The Human Rights Index research began in July 2021 and this study set out to underscore, and reveal the true state of observance of human rights in the region with focusing on four countries i.e. Burundi, Ethiopia, Kenya and Uganda. The findings on the state of human rights observance in these four countries is expected to play a critical role in informing and enriching the work of various stakeholders involved in human rights advocacy and defense, lobbying and policy making on effective measures, policies and strategies required to transform the state of human rights regime in their respective countries. Data collection was done in these countries and ended in August 2021. Data analysis commenced in September, with validation meetings taking place thereafter.

Focus Group Discussion in Kenya.

Focus Group Discussions on Human Rights indexes in Kenya were held in Mombasa and Nairobi on 27th July and 1st September respectively. The Mombasa FGD covered the understanding of participants’ human rights observance in Kenya and particularly in the coastal counties of Mombasa, Kwale, Kilifi, and Tana River is concerned. Participants of the FGD were from different stakeholder units in human rights practice either as government officials, political aspirants, faith leaders, human rights advocates/defenders, women and youth representatives, peace practitioners, public officials, community leaders etc.

Major issues that emerged from the discourse in Mombasa were the effects of state violence on human rights observance, effects of covid-19 pandemic on development, the need for equitable national development, the impacts of violent extremism and drug abuse in the country. In Nairobi, issues that emerged from the discussion included the state of human rights protection, distribution of resources, state of IDPs, and media freedom and access of information in the country.

Focus Group Discussion in Ethiopia

The Human Rights Indexes Focus Group Discussion (FGD) was conducted on 10th July from 9:30am – 12:30pm. The discussion was graced with a total of 12 participants whose profile included government officials, religious leaders, social workers, teachers, lawyers and from the creative industry. The main agenda of the FGD was to understand to what extent the citizens enjoy rights and freedoms in the country. Considering that the country had its elections in June, 2020, it was a good opportunity to hear from the citizens on their views of the elections.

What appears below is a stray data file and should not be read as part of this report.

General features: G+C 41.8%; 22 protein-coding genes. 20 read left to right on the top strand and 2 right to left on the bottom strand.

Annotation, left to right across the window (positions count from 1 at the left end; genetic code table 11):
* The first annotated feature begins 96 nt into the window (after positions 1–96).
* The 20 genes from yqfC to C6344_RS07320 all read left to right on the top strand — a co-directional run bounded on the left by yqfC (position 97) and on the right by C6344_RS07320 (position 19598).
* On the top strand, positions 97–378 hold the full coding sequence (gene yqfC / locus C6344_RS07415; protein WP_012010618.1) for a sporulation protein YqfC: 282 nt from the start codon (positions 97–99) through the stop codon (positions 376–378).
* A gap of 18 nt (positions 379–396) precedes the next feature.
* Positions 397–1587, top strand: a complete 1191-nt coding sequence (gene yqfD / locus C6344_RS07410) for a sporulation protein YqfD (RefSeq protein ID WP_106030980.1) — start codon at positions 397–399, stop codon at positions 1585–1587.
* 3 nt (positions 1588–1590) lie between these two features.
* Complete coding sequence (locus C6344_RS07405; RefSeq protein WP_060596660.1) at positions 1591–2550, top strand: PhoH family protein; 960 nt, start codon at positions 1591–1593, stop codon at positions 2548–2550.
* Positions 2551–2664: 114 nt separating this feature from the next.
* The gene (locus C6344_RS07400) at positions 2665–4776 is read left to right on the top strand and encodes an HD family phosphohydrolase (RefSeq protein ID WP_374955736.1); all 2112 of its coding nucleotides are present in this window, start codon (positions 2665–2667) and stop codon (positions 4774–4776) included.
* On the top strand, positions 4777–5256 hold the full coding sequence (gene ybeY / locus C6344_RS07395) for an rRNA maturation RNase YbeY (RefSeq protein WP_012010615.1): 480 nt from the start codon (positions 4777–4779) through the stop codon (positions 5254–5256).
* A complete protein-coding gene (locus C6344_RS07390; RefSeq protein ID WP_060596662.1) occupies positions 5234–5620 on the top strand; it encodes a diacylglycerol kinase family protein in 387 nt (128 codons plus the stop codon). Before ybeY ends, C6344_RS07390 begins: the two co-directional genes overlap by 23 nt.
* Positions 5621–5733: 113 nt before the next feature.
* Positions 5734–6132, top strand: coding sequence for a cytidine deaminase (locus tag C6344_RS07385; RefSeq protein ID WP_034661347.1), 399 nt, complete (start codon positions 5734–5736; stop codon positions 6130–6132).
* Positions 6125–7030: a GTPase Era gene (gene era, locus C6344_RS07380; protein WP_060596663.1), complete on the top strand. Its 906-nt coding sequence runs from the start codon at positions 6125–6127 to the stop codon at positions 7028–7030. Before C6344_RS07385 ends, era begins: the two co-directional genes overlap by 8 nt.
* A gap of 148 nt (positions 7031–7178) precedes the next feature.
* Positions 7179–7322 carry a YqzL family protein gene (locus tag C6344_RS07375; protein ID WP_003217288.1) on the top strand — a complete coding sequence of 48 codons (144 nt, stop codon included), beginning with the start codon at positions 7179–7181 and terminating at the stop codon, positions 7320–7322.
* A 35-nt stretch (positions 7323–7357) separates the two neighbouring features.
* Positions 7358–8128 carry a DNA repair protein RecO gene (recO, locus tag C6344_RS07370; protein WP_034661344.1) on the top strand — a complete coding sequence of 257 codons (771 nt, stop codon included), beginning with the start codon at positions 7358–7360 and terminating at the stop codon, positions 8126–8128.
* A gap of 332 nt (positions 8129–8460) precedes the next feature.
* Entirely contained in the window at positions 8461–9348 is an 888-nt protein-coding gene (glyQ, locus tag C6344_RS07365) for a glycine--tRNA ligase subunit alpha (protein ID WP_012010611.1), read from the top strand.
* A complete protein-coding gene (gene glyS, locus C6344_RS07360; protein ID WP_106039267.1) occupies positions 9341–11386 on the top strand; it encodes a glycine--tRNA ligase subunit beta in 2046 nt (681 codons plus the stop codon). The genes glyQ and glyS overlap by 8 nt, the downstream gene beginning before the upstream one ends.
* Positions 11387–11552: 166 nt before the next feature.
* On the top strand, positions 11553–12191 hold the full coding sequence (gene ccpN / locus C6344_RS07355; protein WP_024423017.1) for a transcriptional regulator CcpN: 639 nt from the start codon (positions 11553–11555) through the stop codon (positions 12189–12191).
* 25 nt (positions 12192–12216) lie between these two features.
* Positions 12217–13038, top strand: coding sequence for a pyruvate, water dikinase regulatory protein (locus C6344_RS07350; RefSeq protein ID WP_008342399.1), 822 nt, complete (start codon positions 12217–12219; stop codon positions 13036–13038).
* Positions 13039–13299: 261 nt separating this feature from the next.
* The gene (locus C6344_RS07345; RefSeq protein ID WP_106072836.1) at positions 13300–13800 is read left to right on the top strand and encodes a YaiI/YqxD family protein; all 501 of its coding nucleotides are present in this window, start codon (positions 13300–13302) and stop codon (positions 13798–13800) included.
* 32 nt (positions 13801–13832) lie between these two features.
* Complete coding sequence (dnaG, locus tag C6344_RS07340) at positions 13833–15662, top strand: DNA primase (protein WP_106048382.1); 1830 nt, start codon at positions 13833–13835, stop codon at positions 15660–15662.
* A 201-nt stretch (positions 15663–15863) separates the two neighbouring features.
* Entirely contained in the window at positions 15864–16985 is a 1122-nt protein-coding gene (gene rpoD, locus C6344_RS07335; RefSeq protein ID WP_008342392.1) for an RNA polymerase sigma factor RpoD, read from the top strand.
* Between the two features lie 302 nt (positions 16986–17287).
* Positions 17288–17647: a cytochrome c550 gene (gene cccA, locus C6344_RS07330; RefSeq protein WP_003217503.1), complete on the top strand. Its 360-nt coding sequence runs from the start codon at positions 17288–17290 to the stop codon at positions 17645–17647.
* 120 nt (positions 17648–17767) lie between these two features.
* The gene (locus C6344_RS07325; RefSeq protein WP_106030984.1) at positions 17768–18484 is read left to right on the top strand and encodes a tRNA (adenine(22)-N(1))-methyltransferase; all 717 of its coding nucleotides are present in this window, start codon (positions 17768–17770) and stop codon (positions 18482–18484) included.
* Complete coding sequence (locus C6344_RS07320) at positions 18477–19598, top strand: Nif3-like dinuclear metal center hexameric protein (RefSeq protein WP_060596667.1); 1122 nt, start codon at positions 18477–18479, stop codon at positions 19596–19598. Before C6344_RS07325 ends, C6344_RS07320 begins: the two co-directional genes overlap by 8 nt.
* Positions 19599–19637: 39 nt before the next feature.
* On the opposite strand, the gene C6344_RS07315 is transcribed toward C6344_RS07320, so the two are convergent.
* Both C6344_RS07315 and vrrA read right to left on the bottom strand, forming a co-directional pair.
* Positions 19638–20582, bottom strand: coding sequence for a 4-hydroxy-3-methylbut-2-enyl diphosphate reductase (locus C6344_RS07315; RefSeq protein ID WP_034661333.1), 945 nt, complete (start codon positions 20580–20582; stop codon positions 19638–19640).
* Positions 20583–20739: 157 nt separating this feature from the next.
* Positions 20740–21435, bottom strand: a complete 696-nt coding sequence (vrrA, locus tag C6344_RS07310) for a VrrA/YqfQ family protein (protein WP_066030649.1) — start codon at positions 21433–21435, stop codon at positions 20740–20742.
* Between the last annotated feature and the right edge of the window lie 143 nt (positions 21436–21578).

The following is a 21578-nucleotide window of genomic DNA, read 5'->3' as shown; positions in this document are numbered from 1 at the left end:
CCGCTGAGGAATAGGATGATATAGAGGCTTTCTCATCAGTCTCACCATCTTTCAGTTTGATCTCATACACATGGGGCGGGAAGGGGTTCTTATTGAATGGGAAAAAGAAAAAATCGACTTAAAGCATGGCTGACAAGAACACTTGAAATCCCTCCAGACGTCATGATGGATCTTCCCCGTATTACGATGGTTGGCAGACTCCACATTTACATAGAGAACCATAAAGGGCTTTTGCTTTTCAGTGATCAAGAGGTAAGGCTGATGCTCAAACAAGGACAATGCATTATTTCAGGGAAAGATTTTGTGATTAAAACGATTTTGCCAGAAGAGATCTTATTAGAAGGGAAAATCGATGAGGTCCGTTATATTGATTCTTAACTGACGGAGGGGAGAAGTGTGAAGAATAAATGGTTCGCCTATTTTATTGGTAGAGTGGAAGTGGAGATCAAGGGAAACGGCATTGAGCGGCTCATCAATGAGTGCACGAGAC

From the discussions, the respondents acknowledged that the right to live and movement is well respected. However the political atmosphere has affected the right to dignity, speech and religion. Since the state and religion were merged in the past, and later separated, there is no clarity on the implementation of rights of religion thus one has to follow the major religions in the country. The access to information was mentioned as a big challenge since citizens do not know what is happening around them. What came out clearly was that women’s rights are being enjoyed and that there is empowerment regarding the same. The Prime Minister having given women 30% of seats in parliament they can now be elected and get well involved in social and political issues, but awareness still needs to be done for women to be acknowledged in all sectors and different hierarchy systems. From this FGD, participants agreed that the state of human rights observance in Ethiopia has improved remarkably, especially after transition of power that brought Abiy Ahmed to power as the country’s Prime Minister.

Focus Group Discussion in Uganda

Having gathered data from 150 respondents in Uganda, the next step for CRTP was to hold a focus group discussion which was done on 25th August 2021. It targeted 15 respondents and all invited participants turned up for the discussion. They were members from civil society, religious, political, Media, Governmental sectors and the general public. The main objective was to gather information on the status of civil, political, economic, social and cultural rights in Uganda. The focus group discussion discussed the human rights situation in Uganda with the aim of devising measures to resolve the challenges identified while leveraging on the opportunities discovered.